Michael Jecks



Chapter One

It was not until much later, when winter had relaxed its grip and spring had touched the land with the fresh, yellow-green shades of renewal, that the feelings of horror and revulsion began to fade.

The knight knew full well that they were not gone entirely but merely superseded for a time by the pragmatic concerns of the villagers. The beginning of a new year forced the killings out of people’s minds. Everyone was too busy for contemplation, preparing the fields and making use of the increasing daylight. But the murders had been committed late in the winter, and the long, cold evenings had given time for the storytellers to reflect and embellish. With their faces lighted by the angry red glow at the fireside, the families thrilled to hear about them time and again.

He could not grudge the people their fascination with the murders – it was only natural in such a quiet, rural shire. Devon was not the same as other parts of the kingdom, where people lived in continual anxiety. On the northern marches men feared more attacks from the Scottish raiders, while at the coast people were terrified of raids by the French pirates. Here the only concern was the possibility of a third failed harvest.

No, it was not surprising that the people looked to a story like that of the murdered witch to enliven their evenings, not surprising that every man had his own opinion of the truth behind the killings, or that some now lived in fear of her ghost in case she sought revenge on the village where she had been killed.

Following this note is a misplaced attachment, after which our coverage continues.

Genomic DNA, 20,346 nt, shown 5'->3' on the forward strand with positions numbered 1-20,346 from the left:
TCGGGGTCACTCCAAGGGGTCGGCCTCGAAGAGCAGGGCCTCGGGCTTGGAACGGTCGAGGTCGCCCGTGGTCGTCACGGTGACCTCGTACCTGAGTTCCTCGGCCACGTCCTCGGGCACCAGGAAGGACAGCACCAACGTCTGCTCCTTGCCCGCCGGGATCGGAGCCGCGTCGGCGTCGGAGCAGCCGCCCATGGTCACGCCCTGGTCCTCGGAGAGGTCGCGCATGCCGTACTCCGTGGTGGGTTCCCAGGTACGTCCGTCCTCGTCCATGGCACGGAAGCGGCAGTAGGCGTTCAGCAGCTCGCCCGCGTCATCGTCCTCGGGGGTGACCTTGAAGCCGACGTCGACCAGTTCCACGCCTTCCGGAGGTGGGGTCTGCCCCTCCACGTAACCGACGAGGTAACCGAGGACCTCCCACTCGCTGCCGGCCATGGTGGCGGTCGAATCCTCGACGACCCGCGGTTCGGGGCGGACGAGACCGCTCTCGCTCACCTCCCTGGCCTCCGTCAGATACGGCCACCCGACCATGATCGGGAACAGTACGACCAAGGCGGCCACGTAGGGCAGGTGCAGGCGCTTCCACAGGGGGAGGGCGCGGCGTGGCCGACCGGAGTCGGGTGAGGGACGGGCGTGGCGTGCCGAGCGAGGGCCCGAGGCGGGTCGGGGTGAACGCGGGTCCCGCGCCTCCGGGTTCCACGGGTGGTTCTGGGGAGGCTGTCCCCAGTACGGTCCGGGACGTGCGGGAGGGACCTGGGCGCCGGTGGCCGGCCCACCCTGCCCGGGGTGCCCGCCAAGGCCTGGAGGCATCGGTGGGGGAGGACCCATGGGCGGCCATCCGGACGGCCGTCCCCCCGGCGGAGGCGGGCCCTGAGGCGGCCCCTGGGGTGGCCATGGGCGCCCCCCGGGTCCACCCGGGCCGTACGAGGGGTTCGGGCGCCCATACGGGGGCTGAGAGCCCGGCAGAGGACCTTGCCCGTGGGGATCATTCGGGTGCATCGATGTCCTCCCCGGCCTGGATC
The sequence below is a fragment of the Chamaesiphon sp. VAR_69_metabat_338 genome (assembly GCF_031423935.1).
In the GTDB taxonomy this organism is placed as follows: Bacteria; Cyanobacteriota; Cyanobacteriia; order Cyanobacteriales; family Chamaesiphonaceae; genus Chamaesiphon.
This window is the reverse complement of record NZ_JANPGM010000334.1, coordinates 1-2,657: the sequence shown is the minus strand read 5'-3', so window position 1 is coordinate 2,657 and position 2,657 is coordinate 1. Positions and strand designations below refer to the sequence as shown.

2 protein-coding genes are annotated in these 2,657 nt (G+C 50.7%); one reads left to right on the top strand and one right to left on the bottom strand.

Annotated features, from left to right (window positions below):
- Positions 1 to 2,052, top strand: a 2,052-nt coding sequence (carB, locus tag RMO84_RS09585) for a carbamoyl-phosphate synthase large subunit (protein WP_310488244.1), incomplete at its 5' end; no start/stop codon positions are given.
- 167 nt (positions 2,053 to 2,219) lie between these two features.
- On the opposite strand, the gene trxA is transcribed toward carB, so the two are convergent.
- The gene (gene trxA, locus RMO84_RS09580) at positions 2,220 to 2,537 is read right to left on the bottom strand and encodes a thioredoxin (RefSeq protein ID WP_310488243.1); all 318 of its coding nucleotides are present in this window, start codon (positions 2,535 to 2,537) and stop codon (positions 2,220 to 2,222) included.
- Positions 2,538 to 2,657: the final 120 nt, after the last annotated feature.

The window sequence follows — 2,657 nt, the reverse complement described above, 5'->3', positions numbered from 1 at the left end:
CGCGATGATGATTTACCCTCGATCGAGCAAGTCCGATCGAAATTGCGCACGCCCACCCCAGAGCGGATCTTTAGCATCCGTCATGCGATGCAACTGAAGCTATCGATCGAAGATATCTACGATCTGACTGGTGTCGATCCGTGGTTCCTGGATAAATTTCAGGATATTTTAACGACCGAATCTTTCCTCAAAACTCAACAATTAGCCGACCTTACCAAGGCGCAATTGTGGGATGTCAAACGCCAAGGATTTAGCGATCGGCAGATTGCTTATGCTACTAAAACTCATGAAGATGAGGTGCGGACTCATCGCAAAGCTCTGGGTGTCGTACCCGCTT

Thinking back now, he was not sure when it all began. It was surely not the day when Tanner called, the Wednesday morning when he first saw the body with his friend the bailiff. It was before, maybe on the Saturday, when he was out hunting and saw the women for the first time. The morning he spent falconing with the rector of Crediton.

“It’s bitter, isn’t it,” said Peter Clifford again.

Without looking at him, Baldwin grinned. His concentration was focused on the slender figure clutching at his gloved fist, admiring her slate-coloured back and black-barred white chest. She sat like a high-born Syrian woman, he thought. Confident, strong and elegant, not thick and heavy like a peasant, but slim and quick. Even as he gazed at her, the head under the hood turned to face him as if hearing his thoughts, the yellow, wickedly hooked beak still and controlled. It was not threatening, but she was asserting her independence, knowing she could take her freedom when she wished: she was no dog, no devoted servant – and like all falconers, he knew it.

The priest’s words broke in on his meditation and, giving a wry smile, he turned back to the rector of the church at Crediton, the corners of his mouth lifting under the narrow black moustache. “Sorry, Peter. Are you cold?” he asked mildly.

“Cold?” Peter Clifford’s face appeared almost blue in the chill of the early morning as he squinted at his companion. “How could I feel cold in this glorious weather? I may not be a knight, I may be used to sitting in a warm hall with a fire blazing at this time of year, I may be thin and older than you, I may be sorely in need of a pint of mulled beer, but that does not mean I feel the bitterness of this wind that cuts through my tunic like a battleaxe through butter.”

Baldwin laughed and looked around at the land. They had left the forests behind and now were on open, bleak moorland. The weak winter sunshine had not yet cleared the damp mists from the ground, and their horses’ hooves seemed almost to be wading in the thick dew underfoot. Bracken and heather covered the hill and shimmered under the greyness.

They had left early, almost as dawn broke, to get here. Baldwin had rescued the peregrine as a young and vicious juvenile in the previous year and Peter had not yet witnessed the bird hunting, so the knight had eagerly agreed to bring her and show off her skill. For him it was a pure delight to watch the creature climb, only to float, high and silent, almost as if she was as light as a piece of wood ash.